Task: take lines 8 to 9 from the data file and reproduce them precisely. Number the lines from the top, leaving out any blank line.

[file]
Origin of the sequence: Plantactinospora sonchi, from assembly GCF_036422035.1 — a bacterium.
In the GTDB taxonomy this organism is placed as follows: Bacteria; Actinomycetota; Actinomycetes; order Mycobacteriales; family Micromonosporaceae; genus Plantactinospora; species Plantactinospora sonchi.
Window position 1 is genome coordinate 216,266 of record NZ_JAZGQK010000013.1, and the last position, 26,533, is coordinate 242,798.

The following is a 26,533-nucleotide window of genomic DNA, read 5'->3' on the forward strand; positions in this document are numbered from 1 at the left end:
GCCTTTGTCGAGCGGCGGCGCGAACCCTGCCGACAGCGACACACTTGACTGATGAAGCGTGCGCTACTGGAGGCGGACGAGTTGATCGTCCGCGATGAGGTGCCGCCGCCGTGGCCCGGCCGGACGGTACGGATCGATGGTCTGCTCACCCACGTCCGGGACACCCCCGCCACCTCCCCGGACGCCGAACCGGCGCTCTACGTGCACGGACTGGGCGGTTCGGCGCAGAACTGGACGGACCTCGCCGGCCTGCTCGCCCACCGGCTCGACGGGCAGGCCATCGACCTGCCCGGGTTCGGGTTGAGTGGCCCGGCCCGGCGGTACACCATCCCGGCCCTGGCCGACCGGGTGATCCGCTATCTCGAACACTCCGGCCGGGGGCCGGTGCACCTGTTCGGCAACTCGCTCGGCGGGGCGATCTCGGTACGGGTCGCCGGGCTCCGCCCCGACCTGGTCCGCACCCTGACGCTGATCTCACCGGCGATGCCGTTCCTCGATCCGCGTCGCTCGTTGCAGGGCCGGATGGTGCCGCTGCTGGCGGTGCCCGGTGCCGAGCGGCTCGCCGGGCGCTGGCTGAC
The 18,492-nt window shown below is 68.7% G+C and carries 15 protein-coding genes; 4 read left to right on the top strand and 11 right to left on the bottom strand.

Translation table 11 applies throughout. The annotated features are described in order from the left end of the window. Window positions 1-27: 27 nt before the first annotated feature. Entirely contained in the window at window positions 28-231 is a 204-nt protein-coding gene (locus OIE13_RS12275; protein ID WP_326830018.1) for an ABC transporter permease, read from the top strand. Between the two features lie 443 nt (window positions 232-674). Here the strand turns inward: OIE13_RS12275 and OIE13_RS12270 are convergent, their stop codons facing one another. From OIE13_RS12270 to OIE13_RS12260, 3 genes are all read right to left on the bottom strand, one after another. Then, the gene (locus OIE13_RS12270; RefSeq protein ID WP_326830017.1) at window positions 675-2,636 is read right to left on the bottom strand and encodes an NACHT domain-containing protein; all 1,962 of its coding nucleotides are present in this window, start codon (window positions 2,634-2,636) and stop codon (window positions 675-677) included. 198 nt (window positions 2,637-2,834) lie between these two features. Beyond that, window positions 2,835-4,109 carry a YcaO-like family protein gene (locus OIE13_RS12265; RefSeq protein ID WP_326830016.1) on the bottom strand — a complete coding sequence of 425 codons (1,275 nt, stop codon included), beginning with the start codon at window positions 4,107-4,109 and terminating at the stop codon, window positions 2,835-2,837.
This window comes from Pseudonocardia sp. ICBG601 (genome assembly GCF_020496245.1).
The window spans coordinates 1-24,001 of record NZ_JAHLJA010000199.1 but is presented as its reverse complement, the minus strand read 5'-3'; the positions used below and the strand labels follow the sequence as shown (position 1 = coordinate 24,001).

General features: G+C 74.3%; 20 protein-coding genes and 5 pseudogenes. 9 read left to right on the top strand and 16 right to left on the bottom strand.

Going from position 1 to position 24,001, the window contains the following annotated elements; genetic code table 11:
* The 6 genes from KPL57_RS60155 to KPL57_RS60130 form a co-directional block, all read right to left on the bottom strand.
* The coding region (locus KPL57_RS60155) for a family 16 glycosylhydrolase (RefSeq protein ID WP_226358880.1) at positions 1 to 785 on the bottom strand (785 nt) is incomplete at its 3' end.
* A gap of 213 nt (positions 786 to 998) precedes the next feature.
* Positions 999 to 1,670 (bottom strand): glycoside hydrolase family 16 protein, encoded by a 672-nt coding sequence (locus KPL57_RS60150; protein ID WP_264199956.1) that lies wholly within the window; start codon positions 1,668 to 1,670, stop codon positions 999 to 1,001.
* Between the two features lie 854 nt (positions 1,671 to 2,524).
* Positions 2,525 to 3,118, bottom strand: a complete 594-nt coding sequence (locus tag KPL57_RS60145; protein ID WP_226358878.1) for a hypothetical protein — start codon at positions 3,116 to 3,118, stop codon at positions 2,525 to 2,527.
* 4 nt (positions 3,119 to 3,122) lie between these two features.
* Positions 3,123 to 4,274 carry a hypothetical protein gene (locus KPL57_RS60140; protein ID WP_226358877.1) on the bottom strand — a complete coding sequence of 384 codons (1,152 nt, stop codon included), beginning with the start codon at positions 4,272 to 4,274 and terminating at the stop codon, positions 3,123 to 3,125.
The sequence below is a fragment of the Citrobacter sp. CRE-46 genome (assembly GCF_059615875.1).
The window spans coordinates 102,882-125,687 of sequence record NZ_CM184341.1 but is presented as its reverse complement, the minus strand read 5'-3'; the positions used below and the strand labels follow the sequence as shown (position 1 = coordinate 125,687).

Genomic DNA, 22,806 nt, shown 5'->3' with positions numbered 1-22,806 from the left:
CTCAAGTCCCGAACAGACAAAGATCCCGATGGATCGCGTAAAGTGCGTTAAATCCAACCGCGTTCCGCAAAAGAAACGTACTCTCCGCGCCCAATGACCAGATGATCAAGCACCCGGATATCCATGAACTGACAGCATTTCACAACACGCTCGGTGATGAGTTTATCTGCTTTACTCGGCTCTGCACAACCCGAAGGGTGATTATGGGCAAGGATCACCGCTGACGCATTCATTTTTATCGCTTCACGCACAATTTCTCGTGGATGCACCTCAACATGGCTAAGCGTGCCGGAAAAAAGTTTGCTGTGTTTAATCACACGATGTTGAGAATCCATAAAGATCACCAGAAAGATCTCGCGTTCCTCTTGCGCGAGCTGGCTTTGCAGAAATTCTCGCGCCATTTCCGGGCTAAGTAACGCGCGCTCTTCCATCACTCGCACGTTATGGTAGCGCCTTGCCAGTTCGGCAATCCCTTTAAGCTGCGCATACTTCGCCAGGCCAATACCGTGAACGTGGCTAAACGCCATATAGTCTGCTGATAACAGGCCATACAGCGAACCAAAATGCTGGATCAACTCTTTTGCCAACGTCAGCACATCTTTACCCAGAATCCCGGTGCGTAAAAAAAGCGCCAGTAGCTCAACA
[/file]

This window comes from Pseudonocardia sp. ICBG601 (genome assembly GCF_020496245.1).
The window spans coordinates 1-24,001 of record NZ_JAHLJA010000199.1 but is presented as its reverse complement, the minus strand read 5'-3'; the positions used below and the strand labels follow the sequence as shown (position 1 = coordinate 24,001).